Now that we have unquestionably established that it is a détournement and not the quantitative decrease of a qualitative concept, it's not that hard to figure out what it is. From the context it already makes perfectly clear that it is the development of exchange-value's domination over use-value. The question that remains is why call it the falling rate of use-value, what does it have to do with the TRPF? If we go back to thesis 45., it becomes clear:
Here Debord is clearly talking about the TRPF, and how it is delayed by capitalism using the service sector (this is a well known fact). Since services are just the economization of previously social activities, it is now plain to see that the the falling rate of use-value is the logical side-effect of the falling rate of profit.

Turns out Ismail is a clueless faggot.


Thesis: read Bordiga
Antithesis: Google Bookchin
Synthesis: Google Bordiga

So, what makes Debord great is that he states something that is well known in a way that is hard to comprehend? That's what deep theory is all about, eh.
>Since services are just the economization of previously social activities, it is now plain to see that the the falling rate of use-value is the logical side-effect of the falling rate of profit.
All the services that now happen for money are not an exact replication of what previously happened outside of the market sphere and I don't see how you could call that pile of goods and services that now exists smaller than what it used to be.

don't read it, it's 150 pages of masturaborty fluff. the entire book can be explained in one sentence: people are focusing on representations of their lives instead of their actual lives and that's bad.

he was doing it for the meme

Correction: I suppose falling rate of use value, a less inaccurate term would be falling rate of use values, doesn't need to be about the entire pile of use values, instead it might be about the slacking of the growth of it, that is a falling rate of marginal utility. However, you have to put that into a relation with some X, so that you have a ratio, only then can you meaningfully say that per additional unit of X you have an increase of utility that gets smaller and smaller. (Just like you can only make a meaningful statement of Debord's knowledge of Marx if you consider Debord's consumption of Karl's writings relative to Debord's consumption of alcohol). So, what's X? We could talk here about utility per hour worked or utility per dollar spent. So Debord's finding becomes: As capitalist production increases, the marginal utility of it decreases. I'm sure this is a statement almost all economists will agree with, and Debord's achievement is that he presents that statement in the most convoluted and fruity language I've ever seen.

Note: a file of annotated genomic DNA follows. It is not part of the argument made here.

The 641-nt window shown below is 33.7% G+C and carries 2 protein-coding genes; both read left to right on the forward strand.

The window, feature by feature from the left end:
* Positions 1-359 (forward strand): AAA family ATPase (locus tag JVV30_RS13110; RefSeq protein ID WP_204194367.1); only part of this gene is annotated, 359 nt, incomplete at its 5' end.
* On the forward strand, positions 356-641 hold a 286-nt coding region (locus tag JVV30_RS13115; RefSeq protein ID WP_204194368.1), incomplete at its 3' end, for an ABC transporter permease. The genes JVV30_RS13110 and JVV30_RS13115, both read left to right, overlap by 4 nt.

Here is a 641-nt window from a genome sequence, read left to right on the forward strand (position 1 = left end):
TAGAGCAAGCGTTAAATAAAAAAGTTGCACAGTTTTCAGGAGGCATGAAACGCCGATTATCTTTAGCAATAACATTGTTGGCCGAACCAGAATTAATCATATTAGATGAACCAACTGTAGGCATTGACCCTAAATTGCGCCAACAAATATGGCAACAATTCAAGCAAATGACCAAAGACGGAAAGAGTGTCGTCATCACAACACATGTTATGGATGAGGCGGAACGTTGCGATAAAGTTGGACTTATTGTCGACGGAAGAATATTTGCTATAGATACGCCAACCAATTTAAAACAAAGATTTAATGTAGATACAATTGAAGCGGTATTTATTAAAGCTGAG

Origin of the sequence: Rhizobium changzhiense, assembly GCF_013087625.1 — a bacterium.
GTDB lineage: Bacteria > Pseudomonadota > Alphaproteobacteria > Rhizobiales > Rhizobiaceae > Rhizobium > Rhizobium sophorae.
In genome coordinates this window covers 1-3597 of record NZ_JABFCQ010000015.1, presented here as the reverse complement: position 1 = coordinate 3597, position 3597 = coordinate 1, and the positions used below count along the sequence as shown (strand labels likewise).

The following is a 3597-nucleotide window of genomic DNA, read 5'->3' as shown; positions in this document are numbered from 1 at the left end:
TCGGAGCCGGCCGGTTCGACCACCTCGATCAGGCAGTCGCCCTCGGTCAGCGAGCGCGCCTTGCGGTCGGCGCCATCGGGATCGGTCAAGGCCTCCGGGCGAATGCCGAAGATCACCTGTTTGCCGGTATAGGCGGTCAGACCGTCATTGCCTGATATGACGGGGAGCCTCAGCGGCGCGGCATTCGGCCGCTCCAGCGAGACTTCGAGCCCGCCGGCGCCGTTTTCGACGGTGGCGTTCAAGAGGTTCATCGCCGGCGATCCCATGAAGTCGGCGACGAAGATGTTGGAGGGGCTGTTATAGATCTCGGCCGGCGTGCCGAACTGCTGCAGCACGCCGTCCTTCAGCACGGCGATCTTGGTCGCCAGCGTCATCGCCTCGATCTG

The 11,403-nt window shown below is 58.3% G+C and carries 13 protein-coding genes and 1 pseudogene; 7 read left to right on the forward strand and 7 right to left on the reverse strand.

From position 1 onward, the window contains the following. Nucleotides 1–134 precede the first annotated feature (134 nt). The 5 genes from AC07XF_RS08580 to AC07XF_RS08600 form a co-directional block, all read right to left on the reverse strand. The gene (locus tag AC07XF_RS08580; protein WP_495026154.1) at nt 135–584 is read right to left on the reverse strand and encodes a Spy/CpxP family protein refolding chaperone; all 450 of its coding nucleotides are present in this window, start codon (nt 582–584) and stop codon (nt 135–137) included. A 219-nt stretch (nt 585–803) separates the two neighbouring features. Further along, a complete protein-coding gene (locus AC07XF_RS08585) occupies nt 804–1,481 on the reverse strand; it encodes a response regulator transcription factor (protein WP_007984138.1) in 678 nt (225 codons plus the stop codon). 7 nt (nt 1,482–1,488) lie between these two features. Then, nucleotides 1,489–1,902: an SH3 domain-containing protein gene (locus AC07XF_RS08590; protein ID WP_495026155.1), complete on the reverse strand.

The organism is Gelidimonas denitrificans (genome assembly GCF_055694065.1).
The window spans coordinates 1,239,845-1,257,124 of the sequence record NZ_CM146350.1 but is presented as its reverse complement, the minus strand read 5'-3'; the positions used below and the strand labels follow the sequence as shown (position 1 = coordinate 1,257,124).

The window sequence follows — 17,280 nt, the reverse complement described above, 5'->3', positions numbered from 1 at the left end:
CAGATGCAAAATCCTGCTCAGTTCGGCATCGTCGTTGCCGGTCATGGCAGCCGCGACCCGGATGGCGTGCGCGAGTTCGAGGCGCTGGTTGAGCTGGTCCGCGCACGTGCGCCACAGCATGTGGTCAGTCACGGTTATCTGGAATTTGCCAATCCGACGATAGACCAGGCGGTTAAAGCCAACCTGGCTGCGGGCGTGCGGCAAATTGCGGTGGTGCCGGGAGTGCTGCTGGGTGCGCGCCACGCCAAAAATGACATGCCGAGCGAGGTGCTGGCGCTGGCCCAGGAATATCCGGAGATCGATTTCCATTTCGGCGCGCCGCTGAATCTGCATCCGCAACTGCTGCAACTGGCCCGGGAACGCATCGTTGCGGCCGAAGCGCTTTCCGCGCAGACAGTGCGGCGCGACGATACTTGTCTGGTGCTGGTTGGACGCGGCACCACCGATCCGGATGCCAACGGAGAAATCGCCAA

Is there any particular connection to Marx in the line of thought Debord presents there (aside from lifting terms that seem to lose most of their original meaning)? Marx spoke of surplus value in Capital, and he pointed out that there are different ways of increasing it. One way is that people work longer. But the working hours don't have to change: Another way to raise surplus value is to improve technology in the production of things that the proles consume, so that a smaller fraction of the working day goes into producing that. Marx called that relative surplus value. Debord's line of thought seems to be that it's possible to raise the profit rate by going in the opposite direction. So, could anybody clarify and re-state Debord's argument as an economic model that could be tested? Did he flesh out that thought more in some other writing?

It's a détournement it's not meant to be accurate

Why is it bad though?

Tried to watch the film one time, thought it was pretentious garbage. Why bother with the book?


Why you are such a fucking brainlet?
These are the type of people who came on this board just to shitpost the altright. Fuck off.

Debord is describing how in increasingly more cases the consumption of use-values become inseparable from the exchange of commodities to the point where the average person can no longer distinguish between the two. It is not an actual decrease in objects having use-values, it's a decrease in cases where the use-value can be seen without the exchange-value. This is what he calls falling rate of use-value. It's a détournement, it's not supposed to be taken too literally.

Humans probably prefer the representation over the real, that and the fact that the proles aren't exactly revolting over their concrete conditions of existence leads me to think things must not be so bad for them.

You could say the same thing about capitalism.


But you can easily make a profound statement look dumb with it.